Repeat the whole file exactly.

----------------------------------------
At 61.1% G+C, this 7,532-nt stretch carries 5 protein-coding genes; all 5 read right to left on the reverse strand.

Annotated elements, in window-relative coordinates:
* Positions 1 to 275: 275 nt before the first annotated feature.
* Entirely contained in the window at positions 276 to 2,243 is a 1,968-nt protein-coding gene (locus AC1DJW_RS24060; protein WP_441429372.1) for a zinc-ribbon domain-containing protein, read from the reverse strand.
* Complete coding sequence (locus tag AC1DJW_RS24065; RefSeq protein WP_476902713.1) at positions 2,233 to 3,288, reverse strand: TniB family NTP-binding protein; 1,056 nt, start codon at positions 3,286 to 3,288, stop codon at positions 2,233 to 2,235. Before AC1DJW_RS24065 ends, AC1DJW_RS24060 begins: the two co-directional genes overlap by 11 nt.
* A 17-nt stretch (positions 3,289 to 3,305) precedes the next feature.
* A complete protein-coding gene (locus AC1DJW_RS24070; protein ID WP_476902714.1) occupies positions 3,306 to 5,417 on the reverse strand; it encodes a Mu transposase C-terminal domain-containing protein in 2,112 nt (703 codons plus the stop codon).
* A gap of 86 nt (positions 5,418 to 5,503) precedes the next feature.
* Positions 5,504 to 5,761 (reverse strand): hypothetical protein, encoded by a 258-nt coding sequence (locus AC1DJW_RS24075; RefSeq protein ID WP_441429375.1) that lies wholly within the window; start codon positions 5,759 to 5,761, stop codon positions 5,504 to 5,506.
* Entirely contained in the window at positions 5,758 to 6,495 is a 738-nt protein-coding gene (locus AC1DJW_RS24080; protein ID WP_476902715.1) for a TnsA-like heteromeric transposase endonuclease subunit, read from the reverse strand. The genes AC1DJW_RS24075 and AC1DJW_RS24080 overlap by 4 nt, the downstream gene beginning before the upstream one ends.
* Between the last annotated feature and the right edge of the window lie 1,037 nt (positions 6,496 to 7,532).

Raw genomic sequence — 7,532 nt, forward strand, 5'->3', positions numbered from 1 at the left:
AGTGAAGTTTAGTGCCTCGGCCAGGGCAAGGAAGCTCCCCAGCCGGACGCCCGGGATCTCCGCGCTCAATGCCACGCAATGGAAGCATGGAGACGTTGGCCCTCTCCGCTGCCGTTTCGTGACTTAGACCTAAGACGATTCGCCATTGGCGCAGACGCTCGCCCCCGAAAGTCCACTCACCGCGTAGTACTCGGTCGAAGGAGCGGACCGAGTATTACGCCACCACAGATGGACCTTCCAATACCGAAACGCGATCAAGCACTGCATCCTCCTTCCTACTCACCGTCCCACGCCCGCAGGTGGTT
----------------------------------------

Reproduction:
At 61.1% G+C, this 7,532-nt stretch carries 5 protein-coding genes; all 5 read right to left on the reverse strand.

Annotated elements, in window-relative coordinates:
* Positions 1 to 275: 275 nt before the first annotated feature.
* Entirely contained in the window at positions 276 to 2,243 is a 1,968-nt protein-coding gene (locus AC1DJW_RS24060; protein WP_441429372.1) for a zinc-ribbon domain-containing protein, read from the reverse strand.
* Complete coding sequence (locus tag AC1DJW_RS24065; RefSeq protein WP_476902713.1) at positions 2,233 to 3,288, reverse strand: TniB family NTP-binding protein; 1,056 nt, start codon at positions 3,286 to 3,288, stop codon at positions 2,233 to 2,235. Before AC1DJW_RS24065 ends, AC1DJW_RS24060 begins: the two co-directional genes overlap by 11 nt.
* A 17-nt stretch (positions 3,289 to 3,305) precedes the next feature.
* A complete protein-coding gene (locus AC1DJW_RS24070; protein ID WP_476902714.1) occupies positions 3,306 to 5,417 on the reverse strand; it encodes a Mu transposase C-terminal domain-containing protein in 2,112 nt (703 codons plus the stop codon).
* A gap of 86 nt (positions 5,418 to 5,503) precedes the next feature.
* Positions 5,504 to 5,761 (reverse strand): hypothetical protein, encoded by a 258-nt coding sequence (locus AC1DJW_RS24075; RefSeq protein ID WP_441429375.1) that lies wholly within the window; start codon positions 5,759 to 5,761, stop codon positions 5,504 to 5,506.
* Entirely contained in the window at positions 5,758 to 6,495 is a 738-nt protein-coding gene (locus AC1DJW_RS24080; protein ID WP_476902715.1) for a TnsA-like heteromeric transposase endonuclease subunit, read from the reverse strand. The genes AC1DJW_RS24075 and AC1DJW_RS24080 overlap by 4 nt, the downstream gene beginning before the upstream one ends.
* Between the last annotated feature and the right edge of the window lie 1,037 nt (positions 6,496 to 7,532).

Raw genomic sequence — 7,532 nt, forward strand, 5'->3', positions numbered from 1 at the left:
AGTGAAGTTTAGTGCCTCGGCCAGGGCAAGGAAGCTCCCCAGCCGGACGCCCGGGATCTCCGCGCTCAATGCCACGCAATGGAAGCATGGAGACGTTGGCCCTCTCCGCTGCCGTTTCGTGACTTAGACCTAAGACGATTCGCCATTGGCGCAGACGCTCGCCCCCGAAAGTCCACTCACCGCGTAGTACTCGGTCGAAGGAGCGGACCGAGTATTACGCCACCACAGATGGACCTTCCAATACCGAAACGCGATCAAGCACTGCATCCTCCTTCCTACTCACCGTCCCACGCCCGCAGGTGGTT